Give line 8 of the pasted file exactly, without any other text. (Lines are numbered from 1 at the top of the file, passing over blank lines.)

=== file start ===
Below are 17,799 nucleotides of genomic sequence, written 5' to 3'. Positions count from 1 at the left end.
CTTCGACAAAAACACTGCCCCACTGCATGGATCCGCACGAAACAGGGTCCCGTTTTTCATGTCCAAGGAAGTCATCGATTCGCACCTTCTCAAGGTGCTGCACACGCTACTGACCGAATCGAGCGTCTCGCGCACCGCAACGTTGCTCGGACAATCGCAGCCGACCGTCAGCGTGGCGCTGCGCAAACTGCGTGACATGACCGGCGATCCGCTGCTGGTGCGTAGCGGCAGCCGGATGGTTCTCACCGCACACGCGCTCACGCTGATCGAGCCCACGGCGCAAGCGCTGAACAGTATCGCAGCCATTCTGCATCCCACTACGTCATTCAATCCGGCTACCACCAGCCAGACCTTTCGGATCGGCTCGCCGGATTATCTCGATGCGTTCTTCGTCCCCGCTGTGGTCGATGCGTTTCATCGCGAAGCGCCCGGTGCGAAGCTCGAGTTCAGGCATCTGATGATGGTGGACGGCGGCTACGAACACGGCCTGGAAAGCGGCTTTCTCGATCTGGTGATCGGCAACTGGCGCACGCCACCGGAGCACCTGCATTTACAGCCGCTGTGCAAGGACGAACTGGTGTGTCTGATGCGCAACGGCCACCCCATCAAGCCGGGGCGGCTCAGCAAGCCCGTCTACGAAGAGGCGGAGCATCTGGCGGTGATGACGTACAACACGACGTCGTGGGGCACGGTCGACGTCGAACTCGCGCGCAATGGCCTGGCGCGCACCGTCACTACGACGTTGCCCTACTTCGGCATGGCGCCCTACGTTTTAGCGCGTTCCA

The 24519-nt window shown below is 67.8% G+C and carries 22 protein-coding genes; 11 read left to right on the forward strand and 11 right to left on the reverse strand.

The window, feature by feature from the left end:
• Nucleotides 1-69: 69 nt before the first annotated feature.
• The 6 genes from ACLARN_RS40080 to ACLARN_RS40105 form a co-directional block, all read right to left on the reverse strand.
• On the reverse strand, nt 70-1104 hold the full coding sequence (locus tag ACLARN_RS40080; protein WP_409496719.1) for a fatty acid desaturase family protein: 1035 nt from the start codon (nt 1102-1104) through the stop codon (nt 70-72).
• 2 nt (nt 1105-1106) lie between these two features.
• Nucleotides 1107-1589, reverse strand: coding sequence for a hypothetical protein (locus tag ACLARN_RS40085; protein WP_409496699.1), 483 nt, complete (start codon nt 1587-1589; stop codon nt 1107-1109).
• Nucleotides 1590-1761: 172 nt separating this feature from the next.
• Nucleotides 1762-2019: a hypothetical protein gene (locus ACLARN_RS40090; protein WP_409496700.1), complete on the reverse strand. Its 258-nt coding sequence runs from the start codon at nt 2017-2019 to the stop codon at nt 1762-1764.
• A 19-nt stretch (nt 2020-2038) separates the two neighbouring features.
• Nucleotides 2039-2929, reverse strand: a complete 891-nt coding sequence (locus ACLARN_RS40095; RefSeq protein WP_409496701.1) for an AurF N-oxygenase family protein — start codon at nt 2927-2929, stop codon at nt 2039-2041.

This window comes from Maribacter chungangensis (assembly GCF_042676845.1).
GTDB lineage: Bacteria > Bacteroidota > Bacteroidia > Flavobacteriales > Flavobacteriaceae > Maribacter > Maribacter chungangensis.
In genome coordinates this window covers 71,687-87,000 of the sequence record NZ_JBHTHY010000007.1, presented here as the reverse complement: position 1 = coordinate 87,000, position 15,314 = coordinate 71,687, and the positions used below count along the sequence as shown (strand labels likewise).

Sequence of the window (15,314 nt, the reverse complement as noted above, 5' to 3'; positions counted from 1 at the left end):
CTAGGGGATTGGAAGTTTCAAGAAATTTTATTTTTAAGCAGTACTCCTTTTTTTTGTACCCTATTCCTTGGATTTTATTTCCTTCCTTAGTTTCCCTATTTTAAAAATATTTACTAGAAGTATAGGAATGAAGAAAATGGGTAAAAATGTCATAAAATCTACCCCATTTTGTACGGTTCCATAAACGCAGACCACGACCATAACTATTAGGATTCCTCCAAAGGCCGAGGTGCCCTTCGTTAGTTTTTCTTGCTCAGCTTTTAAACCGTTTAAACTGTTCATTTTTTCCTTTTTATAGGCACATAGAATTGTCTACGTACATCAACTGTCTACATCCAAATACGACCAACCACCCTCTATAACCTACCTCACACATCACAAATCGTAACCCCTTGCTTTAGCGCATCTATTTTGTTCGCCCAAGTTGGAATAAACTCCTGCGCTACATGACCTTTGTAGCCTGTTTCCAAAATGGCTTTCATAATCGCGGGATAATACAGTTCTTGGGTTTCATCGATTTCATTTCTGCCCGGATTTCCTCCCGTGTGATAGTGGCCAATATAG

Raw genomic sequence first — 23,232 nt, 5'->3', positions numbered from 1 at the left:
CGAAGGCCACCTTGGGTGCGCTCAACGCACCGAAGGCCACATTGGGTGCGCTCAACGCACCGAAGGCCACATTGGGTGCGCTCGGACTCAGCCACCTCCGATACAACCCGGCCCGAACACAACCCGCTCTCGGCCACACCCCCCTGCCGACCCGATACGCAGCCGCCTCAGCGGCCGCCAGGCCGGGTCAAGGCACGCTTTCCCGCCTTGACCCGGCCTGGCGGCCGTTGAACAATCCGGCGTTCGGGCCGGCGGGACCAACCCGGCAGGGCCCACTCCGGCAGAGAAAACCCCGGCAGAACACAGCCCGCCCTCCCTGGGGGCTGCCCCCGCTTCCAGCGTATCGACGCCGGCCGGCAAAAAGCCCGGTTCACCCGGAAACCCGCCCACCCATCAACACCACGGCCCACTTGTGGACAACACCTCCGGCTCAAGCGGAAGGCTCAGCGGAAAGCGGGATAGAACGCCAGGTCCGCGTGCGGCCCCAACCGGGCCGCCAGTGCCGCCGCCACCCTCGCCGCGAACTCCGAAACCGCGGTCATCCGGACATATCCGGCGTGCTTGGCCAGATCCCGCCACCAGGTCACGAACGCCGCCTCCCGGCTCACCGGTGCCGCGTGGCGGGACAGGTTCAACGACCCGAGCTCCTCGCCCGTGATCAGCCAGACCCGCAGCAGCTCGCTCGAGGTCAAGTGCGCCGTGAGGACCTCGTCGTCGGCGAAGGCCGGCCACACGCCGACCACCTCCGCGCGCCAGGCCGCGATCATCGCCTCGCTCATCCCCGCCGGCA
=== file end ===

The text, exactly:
• 2 nt (nt 1105-1106) lie between these two features.